A concept that’s been pinging around my mind lately is that art, as a creative process, is a leisure activity. A meta example would be this blog, which I started in a moment of bored free time, and is something I keep up when a moment of inactivity causes me to recall its existence.
Another side of art that I’ve been considering is the concept of a weekly sabbath, something that God commands His children to keep in the Old Testament. There are plenty of studies and articles that highlight the benefit of keeping a sabbath (some are religious, but quite a few are secular, by the way), and I think most of us realize we benefit from a day off. In a competitive, work-driven field, however, it can be difficult to give up what feels like critical catch-up/get-ahead time. In fact, some people would turn down a paid day off, preferring to use that day to prove how committed and hard-working they are.
The truth is that taking a day off allows for creative time. After working for a while, it’s easy and natural to slip into a trance-like autopilot state. (Ask anyone who’s worked in food service during a lunch rush) But when we’re given free time, and even (*gasp*) become bored, our brains have the chance to come up with something to entertain itself. At that point, we can have great ideas, or at least, creative ones. (And as any brainstormer knows, the point of creativity is to have any ideas at all, and decide later whether they’re “good” or not)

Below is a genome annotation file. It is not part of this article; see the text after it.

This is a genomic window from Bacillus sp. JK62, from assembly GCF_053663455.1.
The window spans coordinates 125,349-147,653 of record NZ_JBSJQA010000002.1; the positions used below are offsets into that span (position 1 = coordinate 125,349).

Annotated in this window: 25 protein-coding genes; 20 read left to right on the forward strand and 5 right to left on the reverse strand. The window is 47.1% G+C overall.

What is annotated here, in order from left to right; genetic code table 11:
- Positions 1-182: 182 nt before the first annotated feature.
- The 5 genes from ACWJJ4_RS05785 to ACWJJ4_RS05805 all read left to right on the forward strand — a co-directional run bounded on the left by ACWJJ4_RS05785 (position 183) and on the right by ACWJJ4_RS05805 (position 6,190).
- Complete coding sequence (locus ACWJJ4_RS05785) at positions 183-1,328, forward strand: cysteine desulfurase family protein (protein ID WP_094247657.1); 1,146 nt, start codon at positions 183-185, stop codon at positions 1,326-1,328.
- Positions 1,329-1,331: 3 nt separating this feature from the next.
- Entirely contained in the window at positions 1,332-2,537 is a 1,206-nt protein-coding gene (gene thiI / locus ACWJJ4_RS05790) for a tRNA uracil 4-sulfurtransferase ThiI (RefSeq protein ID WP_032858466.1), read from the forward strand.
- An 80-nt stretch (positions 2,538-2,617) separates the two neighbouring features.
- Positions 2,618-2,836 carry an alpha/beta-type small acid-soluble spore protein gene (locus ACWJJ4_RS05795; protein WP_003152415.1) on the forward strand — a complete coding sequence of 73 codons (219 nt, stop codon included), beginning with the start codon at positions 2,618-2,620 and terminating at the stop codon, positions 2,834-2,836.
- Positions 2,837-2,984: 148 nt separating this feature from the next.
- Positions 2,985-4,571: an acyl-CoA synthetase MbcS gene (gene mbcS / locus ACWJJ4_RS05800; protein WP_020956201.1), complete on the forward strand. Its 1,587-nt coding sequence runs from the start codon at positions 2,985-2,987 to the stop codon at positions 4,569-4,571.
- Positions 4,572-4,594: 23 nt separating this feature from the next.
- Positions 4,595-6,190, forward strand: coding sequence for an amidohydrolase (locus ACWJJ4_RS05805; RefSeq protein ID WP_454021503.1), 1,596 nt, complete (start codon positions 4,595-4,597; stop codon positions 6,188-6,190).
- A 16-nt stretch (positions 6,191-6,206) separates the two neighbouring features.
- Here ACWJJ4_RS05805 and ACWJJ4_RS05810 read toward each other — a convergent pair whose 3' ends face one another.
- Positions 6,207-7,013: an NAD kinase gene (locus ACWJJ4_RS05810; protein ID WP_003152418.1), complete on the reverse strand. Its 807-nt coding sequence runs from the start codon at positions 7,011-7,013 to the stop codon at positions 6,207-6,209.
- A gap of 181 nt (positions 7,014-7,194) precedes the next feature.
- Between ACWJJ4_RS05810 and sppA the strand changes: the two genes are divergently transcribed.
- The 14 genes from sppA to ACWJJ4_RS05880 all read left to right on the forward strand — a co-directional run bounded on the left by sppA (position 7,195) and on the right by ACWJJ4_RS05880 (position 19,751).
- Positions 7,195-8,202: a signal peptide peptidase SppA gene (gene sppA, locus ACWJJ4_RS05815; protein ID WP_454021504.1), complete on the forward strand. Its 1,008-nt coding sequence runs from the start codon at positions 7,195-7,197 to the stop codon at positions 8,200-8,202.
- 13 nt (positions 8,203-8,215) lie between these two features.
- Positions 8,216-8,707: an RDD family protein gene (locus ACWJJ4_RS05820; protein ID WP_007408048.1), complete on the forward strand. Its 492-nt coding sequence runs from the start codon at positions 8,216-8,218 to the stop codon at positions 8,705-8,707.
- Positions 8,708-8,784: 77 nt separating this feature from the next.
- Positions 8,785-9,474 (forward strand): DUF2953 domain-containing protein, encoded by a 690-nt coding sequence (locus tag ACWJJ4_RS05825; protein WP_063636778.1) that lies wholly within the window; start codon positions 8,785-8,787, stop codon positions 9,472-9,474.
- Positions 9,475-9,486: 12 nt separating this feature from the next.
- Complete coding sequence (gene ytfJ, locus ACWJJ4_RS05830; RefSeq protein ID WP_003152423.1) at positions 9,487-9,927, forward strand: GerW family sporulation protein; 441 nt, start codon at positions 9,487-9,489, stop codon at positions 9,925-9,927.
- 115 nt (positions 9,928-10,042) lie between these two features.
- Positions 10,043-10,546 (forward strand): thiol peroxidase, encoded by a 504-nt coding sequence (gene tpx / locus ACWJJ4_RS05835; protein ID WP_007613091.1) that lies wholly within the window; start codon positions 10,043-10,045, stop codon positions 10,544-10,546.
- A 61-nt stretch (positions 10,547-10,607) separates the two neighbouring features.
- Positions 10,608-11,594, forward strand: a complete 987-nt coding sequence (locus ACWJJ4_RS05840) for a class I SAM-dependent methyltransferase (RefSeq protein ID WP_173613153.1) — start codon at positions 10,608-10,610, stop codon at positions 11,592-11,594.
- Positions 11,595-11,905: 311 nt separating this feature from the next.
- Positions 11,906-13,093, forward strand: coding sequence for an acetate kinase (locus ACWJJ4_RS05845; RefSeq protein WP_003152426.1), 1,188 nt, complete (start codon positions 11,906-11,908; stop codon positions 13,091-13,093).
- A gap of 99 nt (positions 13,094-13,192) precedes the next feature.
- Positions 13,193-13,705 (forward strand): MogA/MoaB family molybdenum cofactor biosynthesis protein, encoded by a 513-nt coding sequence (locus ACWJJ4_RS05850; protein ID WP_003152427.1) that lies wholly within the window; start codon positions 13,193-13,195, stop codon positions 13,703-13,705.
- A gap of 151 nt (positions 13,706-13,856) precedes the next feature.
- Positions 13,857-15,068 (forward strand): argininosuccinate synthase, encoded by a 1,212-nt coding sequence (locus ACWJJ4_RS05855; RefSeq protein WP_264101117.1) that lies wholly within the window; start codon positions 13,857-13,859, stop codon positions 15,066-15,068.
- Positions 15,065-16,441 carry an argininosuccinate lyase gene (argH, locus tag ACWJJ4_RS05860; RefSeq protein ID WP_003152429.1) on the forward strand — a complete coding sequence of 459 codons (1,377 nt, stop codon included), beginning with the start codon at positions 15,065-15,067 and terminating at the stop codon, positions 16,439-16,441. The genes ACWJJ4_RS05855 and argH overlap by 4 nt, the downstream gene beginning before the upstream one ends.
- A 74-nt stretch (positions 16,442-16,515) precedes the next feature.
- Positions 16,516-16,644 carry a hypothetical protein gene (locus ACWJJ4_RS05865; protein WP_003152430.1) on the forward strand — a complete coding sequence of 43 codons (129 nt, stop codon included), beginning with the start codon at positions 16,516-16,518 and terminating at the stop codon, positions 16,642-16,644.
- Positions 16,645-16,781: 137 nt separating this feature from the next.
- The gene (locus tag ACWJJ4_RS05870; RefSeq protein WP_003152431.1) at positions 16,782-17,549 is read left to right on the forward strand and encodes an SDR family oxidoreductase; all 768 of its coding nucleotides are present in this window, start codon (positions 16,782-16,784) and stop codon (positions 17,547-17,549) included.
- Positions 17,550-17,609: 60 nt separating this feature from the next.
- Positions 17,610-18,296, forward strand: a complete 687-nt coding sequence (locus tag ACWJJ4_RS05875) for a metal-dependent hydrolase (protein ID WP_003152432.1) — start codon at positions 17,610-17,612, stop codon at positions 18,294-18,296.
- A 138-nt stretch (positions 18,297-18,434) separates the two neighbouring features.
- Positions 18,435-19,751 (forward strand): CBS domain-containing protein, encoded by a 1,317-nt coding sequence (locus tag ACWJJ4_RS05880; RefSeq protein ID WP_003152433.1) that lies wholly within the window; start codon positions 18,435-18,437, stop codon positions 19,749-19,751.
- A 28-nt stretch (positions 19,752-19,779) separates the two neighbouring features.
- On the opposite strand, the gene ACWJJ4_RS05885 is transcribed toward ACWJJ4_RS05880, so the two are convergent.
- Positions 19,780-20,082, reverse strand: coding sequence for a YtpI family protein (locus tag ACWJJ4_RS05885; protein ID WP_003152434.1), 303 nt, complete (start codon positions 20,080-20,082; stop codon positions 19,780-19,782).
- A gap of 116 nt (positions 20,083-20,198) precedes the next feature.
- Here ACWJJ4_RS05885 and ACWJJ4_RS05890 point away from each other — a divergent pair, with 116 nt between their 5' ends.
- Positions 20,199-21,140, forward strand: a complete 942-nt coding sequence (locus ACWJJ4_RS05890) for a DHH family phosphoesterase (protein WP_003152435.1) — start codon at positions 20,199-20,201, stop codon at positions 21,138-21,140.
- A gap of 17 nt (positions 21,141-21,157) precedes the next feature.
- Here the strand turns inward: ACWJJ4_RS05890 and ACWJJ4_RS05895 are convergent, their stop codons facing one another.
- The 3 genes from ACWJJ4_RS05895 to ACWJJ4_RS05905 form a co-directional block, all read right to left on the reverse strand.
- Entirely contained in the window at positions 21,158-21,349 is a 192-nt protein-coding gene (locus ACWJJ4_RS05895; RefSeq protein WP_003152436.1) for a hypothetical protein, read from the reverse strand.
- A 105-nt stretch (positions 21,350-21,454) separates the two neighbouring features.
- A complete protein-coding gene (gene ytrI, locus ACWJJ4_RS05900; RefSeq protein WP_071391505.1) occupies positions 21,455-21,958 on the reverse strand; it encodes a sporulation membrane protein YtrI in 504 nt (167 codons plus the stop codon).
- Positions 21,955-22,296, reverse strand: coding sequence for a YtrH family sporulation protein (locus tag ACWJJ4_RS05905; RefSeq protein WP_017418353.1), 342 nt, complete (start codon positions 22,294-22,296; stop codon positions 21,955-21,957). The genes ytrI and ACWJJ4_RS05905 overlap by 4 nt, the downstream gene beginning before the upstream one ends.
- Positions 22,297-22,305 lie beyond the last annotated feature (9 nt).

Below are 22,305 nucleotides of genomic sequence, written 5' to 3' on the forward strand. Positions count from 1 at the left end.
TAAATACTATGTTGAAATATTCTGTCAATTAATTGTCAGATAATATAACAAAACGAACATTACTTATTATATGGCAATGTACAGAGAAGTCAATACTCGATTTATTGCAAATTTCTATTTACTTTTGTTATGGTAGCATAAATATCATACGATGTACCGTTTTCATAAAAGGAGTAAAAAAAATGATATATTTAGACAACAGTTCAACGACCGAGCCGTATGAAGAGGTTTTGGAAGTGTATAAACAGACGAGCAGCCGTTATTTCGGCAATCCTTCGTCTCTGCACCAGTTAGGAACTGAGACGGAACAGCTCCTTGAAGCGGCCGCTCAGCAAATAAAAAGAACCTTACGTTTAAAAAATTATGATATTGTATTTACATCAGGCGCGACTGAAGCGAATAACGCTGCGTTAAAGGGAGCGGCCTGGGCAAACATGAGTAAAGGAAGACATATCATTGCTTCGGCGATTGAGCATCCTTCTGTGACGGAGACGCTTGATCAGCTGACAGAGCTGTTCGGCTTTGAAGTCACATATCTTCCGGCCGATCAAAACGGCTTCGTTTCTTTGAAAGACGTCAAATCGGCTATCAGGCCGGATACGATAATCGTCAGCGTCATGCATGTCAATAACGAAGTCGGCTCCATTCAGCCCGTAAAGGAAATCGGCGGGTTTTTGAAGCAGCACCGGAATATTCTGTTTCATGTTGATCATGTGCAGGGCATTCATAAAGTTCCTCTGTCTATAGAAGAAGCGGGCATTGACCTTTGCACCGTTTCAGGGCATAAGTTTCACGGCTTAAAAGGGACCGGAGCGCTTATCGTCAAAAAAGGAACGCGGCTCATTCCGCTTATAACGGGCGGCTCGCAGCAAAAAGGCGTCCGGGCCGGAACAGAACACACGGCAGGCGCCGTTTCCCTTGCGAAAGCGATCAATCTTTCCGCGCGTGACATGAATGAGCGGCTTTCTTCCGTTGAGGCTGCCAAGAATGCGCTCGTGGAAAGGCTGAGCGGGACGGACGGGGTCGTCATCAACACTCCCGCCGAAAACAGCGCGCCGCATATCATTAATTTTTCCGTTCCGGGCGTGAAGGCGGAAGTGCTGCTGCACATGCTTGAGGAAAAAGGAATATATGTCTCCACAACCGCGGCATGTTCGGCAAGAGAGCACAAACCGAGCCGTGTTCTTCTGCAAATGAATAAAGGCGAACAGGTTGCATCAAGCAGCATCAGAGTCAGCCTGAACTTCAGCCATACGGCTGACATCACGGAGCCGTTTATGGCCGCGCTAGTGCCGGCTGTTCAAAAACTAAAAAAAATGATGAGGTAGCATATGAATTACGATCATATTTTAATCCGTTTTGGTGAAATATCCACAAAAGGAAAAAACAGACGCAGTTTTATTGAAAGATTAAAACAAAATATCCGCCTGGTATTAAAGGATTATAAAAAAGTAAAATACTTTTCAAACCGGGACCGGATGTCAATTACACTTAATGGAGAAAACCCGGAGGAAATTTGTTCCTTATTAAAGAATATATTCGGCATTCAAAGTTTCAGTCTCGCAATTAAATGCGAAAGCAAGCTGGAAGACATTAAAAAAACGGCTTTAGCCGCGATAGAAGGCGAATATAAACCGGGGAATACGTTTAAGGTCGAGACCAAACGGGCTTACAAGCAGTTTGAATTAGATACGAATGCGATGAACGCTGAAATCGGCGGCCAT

I found this recently when I was writing a short story for a contest. I was given three prompts, and three days to write a suitable story. One of those days was Saturday, the day I choose to keep as a Sabbath. On that day, I decided to do no typing at all, no creation of the actual story into my laptop or on paper. I did allow myself to brainstorm, however, and dream up ideas in the free time. In a little over a week, I’ll get the results and find out if it paid off, but I believe that time off was vital to the construction of the story. It felt more “baked in,” and I had wild, good ideas that I doubt would have occurred to me without that creative space.
In discussions with some friends, I have lamented the fact that my brothers and I created outlandish stories and dramas when we were young, but I no longer have the inclination or ability to do that. In the end, I chalked it up to us being rather bored, and wanting to play, the only solution being to make a game.
Perhaps that’s what art can be; while many find an emotional outlet in their creative process (and crafts are certainly cathartic), maybe we can agree that art is appealing because it is playing. The joy of creation is that it eventually becomes recreation.